6 July 1871
REGISTRY OF DESIGNS
FOR ALL SILKS
All the principal silk manufactures registered their designs with the Patent Office at various times. These registrations were recorded by weaving into the silk a particular design or device which recorded the essential elements of the registration.
These devices were in the shape of a diamond, with either letters or numbers in each of the four apex. These letters and numbers recorded the actual date on which the design was entered into the official records.
Whilst the design remained the same through the period 1842 to 1883, the actual significance of each apex number or letter changed. Two different arrangements were used, one covering the period 1842 to 1867, and the second covering the period 1868 to 1883.
These are shown below. It should be remembered however that these dates were the date of registration of the design - not the date on which the silk was made.
The circle at the top of the diamond contains roman numerals which define the Class of the goods covered by the registration. Woven silk items all fall into Class XII.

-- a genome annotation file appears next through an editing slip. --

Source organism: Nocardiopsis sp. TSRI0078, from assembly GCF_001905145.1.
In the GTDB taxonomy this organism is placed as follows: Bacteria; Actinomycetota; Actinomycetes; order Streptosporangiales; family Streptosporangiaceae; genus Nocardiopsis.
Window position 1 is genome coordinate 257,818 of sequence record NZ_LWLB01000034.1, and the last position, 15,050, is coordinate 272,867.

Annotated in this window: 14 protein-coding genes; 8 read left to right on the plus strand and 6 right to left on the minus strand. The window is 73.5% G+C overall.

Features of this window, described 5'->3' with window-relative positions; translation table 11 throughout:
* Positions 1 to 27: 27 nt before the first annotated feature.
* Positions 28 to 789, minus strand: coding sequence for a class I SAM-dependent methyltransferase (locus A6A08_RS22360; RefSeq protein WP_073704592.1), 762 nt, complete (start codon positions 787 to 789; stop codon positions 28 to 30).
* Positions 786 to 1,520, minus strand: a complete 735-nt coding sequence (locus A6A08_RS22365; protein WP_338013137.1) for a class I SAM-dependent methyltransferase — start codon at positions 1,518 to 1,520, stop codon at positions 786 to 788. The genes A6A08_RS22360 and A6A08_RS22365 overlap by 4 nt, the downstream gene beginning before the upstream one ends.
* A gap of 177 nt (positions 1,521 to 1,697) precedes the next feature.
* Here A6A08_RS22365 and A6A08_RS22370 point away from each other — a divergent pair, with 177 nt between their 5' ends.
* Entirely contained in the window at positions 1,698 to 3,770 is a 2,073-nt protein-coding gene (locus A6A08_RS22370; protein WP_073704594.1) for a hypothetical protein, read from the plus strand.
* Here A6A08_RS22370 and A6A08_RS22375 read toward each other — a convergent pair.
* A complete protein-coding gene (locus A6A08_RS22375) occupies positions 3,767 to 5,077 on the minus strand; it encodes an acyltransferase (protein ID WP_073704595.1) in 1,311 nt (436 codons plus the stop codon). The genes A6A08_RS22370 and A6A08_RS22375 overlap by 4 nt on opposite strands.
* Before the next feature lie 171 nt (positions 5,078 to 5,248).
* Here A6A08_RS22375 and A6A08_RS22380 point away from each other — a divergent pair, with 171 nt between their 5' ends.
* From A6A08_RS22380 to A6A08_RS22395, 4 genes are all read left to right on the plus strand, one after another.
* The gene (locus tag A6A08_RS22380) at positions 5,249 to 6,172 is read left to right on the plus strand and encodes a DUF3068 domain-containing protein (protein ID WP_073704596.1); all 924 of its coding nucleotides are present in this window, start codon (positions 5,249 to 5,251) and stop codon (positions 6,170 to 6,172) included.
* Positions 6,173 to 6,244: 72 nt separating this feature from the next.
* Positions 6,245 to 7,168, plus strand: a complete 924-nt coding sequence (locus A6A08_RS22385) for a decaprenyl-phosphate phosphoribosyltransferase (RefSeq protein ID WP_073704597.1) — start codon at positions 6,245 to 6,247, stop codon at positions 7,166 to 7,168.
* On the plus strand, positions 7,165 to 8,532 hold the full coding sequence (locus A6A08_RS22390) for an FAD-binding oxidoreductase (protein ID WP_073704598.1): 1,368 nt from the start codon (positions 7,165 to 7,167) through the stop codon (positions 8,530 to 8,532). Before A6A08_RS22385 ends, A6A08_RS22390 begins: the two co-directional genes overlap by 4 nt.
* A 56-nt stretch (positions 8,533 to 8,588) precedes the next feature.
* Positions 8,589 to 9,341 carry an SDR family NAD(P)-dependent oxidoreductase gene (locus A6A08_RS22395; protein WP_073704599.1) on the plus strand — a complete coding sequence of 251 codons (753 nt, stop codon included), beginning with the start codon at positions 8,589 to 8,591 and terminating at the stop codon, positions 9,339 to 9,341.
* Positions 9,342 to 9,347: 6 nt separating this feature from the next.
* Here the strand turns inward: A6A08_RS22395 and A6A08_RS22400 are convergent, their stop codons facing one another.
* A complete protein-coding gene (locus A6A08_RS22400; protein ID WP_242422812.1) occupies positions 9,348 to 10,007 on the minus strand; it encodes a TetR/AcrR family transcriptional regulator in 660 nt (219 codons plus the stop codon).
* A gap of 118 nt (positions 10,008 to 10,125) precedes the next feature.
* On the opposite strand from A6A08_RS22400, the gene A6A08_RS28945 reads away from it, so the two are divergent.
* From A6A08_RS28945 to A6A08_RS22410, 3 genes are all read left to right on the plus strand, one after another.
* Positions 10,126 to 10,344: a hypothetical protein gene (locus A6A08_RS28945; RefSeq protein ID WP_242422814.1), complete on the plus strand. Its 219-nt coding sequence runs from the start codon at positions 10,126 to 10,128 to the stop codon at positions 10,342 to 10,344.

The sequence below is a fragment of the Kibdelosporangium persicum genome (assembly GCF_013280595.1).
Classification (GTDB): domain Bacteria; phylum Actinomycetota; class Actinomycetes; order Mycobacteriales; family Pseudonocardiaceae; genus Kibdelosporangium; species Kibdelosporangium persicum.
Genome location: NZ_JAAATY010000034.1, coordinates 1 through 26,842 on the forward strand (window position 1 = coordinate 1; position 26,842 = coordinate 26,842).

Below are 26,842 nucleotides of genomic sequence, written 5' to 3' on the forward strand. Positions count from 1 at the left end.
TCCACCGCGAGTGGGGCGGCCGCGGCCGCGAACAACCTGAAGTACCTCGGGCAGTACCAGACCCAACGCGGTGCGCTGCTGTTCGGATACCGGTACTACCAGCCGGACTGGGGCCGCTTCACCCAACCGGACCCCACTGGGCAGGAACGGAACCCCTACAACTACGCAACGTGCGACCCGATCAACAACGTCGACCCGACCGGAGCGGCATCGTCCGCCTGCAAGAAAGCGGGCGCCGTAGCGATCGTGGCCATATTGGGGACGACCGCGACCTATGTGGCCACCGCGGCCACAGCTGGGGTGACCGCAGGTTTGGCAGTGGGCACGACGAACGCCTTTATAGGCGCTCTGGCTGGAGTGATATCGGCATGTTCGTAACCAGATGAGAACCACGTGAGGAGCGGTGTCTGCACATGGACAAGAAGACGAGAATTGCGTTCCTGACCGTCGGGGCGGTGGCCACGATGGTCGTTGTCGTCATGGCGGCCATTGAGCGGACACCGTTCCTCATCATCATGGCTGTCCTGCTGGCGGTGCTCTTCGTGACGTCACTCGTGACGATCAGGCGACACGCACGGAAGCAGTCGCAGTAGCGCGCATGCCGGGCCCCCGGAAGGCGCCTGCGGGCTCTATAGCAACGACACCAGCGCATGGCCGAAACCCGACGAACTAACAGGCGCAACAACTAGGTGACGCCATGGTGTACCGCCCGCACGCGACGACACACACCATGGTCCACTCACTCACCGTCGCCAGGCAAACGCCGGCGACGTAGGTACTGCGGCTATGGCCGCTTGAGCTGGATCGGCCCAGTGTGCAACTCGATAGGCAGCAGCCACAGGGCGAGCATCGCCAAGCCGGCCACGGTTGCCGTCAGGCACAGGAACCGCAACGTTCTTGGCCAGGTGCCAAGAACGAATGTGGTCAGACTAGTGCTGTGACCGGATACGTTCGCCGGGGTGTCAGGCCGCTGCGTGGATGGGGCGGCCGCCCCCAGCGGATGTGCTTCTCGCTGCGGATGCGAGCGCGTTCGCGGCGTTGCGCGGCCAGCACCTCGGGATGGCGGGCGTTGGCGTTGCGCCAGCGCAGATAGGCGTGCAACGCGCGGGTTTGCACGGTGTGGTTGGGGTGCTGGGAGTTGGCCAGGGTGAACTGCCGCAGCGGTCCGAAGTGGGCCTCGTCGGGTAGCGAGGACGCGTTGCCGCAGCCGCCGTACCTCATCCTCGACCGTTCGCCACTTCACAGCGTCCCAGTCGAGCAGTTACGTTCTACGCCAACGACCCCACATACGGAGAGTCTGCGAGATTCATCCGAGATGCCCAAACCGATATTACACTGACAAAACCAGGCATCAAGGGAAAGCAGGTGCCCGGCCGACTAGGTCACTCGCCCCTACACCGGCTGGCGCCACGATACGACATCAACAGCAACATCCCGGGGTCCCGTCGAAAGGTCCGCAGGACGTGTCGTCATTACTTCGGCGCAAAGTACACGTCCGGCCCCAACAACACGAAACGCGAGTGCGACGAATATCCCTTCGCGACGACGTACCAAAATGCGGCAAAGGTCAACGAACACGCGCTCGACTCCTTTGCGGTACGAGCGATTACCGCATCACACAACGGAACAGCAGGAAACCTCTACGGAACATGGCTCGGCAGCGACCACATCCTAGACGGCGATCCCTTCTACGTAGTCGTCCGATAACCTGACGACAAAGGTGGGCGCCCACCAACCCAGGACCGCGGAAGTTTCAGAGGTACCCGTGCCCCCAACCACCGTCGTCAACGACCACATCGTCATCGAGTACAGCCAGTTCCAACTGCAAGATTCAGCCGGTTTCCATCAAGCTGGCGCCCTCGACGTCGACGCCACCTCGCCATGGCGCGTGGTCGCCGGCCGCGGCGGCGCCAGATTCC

The chart below records the numbers and letters applicable to the whole of the period 1842 to 1883. As the first silk bookmark to be registered was that of John Caldicott on 18 February 1862, we are only concerned with the period after that date.
The Bundle number refers to the particular entry of that day. For instance, on the 1842 - 1867 diamond, the number 7 refers to the seventh entry for the day.
On 1 January 1884 the whole system changed, and all registered designs after that date have a sequential number, usually prefixed with the letters 'Rd. No.'